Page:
Thoughts on the recent SCCE Compliance and Ethics Institute
Four years ago, I thought I knew everything about corporate compliance, and would have been happy to tell you about it whether you asked or not. Now, four years removed from my first trip to the Compliance and Ethics Institute, I’m struck by how much has changed and how much has remained the same. And of course, how little I actually knew and how much I’ve learned in that time.
What Has Changed
Corporate compliance is a profession. This seems like an unneeded statement in 2015, but there it is. The growth of the conference, the extension of the vendor list, the greater feeling of autonomy for compliance officers makes it feel like the profession has truly arrived. Four years ago, many of the people I talked to related to me that compliance was a secondary (often lesser) part of their roles within their company. This distinction now seems like the exception not the rule, and it is so cool to see such great representation from audit, compliance, legal and above all else ethics.
The Ease of Access
The complexity of regulations and compliance programs hasn’t changed, if anything it gets substantially worse every year. What has changed is the unprecedented access to quality help and information. SCCE is a veritable smorgasbord of people and process all designed to make the corporate compliance profession and all the related professionals successful. As regulatory complexity grows the simplicity of picking up the phone and connecting to a friendly, knowledgeable ear will become increasingly more important, and from what I’ve seen from the SCCE community, readily available.
Four years ago, many of the people said that compliance was a secondary part of their roles within their company.
This distinction now seems like the exception not the rule.
What Hasn’t Changed
From the moment I arrived at the 2015 Compliance and Ethics Institute in Las Vegas in October, I felt welcomed, and there was really no reason for it. Coming from the vendor side, and having been to many different kinds of conventions, I have a pretty good idea of how vendors are perceived, and let’s just say disinterest is one of the better reactions you might receive.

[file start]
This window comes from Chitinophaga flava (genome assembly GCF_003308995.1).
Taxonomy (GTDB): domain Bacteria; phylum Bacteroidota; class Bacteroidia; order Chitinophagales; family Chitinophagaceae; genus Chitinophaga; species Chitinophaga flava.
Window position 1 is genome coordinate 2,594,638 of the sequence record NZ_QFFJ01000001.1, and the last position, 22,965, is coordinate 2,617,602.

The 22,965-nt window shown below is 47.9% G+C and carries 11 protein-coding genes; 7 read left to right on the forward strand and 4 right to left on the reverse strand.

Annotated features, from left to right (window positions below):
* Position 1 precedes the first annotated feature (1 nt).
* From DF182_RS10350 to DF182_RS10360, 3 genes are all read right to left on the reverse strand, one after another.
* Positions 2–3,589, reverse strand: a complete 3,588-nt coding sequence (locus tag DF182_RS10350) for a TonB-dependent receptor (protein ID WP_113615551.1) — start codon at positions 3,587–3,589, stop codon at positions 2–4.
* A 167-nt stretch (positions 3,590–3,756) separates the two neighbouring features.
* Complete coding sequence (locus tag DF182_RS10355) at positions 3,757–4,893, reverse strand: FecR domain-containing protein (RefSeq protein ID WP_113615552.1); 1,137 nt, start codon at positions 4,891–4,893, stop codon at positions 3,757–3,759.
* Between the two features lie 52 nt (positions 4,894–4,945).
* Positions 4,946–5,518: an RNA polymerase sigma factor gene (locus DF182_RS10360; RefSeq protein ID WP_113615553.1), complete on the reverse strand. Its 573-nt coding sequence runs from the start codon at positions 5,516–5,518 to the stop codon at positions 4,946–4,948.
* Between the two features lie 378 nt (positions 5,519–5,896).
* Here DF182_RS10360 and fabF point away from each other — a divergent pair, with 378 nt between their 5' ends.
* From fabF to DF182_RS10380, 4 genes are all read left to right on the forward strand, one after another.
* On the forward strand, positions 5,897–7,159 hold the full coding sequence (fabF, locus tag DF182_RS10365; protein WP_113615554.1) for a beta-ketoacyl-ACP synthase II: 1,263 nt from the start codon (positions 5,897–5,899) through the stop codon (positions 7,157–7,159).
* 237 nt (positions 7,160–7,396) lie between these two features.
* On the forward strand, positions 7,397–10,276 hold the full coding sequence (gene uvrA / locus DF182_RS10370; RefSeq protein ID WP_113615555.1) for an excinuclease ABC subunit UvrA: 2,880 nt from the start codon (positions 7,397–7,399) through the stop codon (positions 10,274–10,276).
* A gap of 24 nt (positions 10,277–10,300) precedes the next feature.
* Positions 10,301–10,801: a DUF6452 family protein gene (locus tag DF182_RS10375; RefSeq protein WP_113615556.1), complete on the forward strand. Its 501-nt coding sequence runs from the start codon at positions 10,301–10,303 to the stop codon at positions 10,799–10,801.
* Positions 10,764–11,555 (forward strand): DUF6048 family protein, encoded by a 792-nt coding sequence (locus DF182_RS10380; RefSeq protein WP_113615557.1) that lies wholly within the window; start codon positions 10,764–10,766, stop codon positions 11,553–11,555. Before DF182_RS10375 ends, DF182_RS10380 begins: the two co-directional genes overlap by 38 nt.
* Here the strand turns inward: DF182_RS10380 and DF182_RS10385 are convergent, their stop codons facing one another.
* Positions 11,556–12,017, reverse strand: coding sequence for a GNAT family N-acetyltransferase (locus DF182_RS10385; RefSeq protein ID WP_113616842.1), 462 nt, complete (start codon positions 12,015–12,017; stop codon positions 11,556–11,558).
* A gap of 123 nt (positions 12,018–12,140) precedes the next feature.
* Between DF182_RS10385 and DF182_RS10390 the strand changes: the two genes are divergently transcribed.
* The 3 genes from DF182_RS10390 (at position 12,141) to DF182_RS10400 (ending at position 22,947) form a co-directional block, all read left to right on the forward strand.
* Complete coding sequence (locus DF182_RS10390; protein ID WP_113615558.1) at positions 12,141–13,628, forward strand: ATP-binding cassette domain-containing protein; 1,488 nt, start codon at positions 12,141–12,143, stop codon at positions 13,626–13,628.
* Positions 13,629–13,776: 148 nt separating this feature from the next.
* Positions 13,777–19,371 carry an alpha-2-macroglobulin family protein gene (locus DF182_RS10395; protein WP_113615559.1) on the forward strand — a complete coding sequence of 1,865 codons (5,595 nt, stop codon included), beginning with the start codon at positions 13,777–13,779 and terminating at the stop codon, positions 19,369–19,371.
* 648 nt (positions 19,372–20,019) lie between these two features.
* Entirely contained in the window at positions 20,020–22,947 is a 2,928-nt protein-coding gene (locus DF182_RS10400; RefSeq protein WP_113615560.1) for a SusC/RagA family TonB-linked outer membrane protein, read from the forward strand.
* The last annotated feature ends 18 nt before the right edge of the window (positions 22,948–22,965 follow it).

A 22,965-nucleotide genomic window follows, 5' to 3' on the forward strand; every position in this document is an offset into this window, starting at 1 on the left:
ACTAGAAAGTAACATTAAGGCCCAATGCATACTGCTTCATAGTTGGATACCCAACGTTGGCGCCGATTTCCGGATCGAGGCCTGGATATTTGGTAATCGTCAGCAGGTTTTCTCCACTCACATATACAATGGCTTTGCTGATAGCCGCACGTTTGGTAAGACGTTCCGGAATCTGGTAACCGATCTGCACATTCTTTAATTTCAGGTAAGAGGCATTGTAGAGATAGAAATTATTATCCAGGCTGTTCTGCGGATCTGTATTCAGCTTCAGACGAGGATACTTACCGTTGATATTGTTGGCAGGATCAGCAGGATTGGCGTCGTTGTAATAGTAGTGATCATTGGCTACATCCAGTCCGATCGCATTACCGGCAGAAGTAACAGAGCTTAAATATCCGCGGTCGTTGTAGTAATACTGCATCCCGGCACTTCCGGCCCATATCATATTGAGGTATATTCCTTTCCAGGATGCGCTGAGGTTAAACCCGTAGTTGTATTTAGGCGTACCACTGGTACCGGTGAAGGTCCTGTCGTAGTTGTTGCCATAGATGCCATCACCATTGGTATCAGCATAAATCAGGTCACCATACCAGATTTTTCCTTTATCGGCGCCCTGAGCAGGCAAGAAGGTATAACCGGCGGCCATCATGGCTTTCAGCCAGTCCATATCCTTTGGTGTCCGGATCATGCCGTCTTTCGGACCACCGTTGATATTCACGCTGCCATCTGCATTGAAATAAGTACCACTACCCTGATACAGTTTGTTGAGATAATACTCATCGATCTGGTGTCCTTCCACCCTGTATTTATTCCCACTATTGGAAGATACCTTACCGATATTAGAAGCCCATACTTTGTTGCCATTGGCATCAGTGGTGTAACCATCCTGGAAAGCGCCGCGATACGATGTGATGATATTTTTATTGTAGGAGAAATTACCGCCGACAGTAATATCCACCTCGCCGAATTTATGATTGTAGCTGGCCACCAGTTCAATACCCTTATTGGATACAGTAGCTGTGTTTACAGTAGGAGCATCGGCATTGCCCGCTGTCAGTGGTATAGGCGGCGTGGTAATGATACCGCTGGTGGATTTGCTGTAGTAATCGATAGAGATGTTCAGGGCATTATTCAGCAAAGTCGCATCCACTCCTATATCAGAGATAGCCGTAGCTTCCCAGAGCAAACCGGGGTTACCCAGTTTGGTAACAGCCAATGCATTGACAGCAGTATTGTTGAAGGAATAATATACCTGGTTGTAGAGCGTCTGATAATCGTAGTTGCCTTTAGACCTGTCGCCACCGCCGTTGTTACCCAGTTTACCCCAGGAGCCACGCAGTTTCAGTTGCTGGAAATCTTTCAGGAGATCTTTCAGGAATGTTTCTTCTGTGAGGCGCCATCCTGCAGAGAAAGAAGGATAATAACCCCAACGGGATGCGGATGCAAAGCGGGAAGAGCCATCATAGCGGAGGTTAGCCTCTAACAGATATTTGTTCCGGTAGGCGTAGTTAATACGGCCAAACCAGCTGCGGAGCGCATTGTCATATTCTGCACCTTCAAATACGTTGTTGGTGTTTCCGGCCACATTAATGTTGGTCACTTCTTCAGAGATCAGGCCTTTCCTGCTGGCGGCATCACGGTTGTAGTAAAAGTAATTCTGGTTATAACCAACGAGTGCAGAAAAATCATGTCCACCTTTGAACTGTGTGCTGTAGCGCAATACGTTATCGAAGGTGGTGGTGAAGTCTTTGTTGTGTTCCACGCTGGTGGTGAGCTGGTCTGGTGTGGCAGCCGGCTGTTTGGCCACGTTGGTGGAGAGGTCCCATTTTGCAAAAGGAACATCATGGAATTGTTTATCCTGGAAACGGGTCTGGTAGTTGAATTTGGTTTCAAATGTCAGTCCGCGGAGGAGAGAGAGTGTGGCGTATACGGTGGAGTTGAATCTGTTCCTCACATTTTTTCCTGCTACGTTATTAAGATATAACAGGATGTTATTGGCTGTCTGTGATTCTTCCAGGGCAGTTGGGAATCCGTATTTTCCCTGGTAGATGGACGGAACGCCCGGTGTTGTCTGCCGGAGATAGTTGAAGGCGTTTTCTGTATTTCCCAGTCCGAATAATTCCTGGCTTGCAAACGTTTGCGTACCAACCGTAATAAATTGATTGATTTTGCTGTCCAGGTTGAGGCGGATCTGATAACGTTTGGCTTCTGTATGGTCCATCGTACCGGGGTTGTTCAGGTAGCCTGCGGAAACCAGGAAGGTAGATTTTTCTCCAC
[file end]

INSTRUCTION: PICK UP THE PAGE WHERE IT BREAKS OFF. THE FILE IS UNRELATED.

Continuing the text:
However, the Society of Corporate Compliance and Ethics (SCCE) is fundamentally different and this is just one of the many things that elevates it as an organization. As a company and an individual we were welcomed and treated as a part of the group. All that mattered was we were trying to be a part of the solution, and evolve the workforce, fostering more ethical compliant cultures. This rare distinction puts SCCE in a class by itself. A community…a family.
Corporate compliance can be hard, vast, unruly and a number of other words that succinctly describe its tenacious difficulty. If you imagine the regulatory environment as a giant wave (like Teahupo’o in Tahiti – trust me, the wave is scary), full of force and malice, you can think of the SCCE and more importantly their events, institutes and academies as a big, buoyant surfboard.
The quantity, and more importantly the quality, of the content SCCE members have access to is staggering not only in its breadth but also in its accessibility and practicality. And, (a very important and) this content, this quality, these people stay with you. I highly recommend reaching out to someone you’ve made a connection with at an academy, or the institute, and you will quickly realize that all the talk about community is not lip service.
Corporate compliance can be hard, vast, unruly and a number of other words that succinctly describe its tenacious difficulty.
…From Here To When
Four years later and I realize how little I knew then, and how much I still have to learn. I have become a better listener, open to a panoply of experiences that will never be mine, but have exponentially benefited my growth as a corporate compliance professional.
Four years from now, I can only imagine all the things I haven’t learned yet, and how much the compliance and ethics community still has to teach me.
Four years later and I realize how little I knew then, and how much I still have to learn.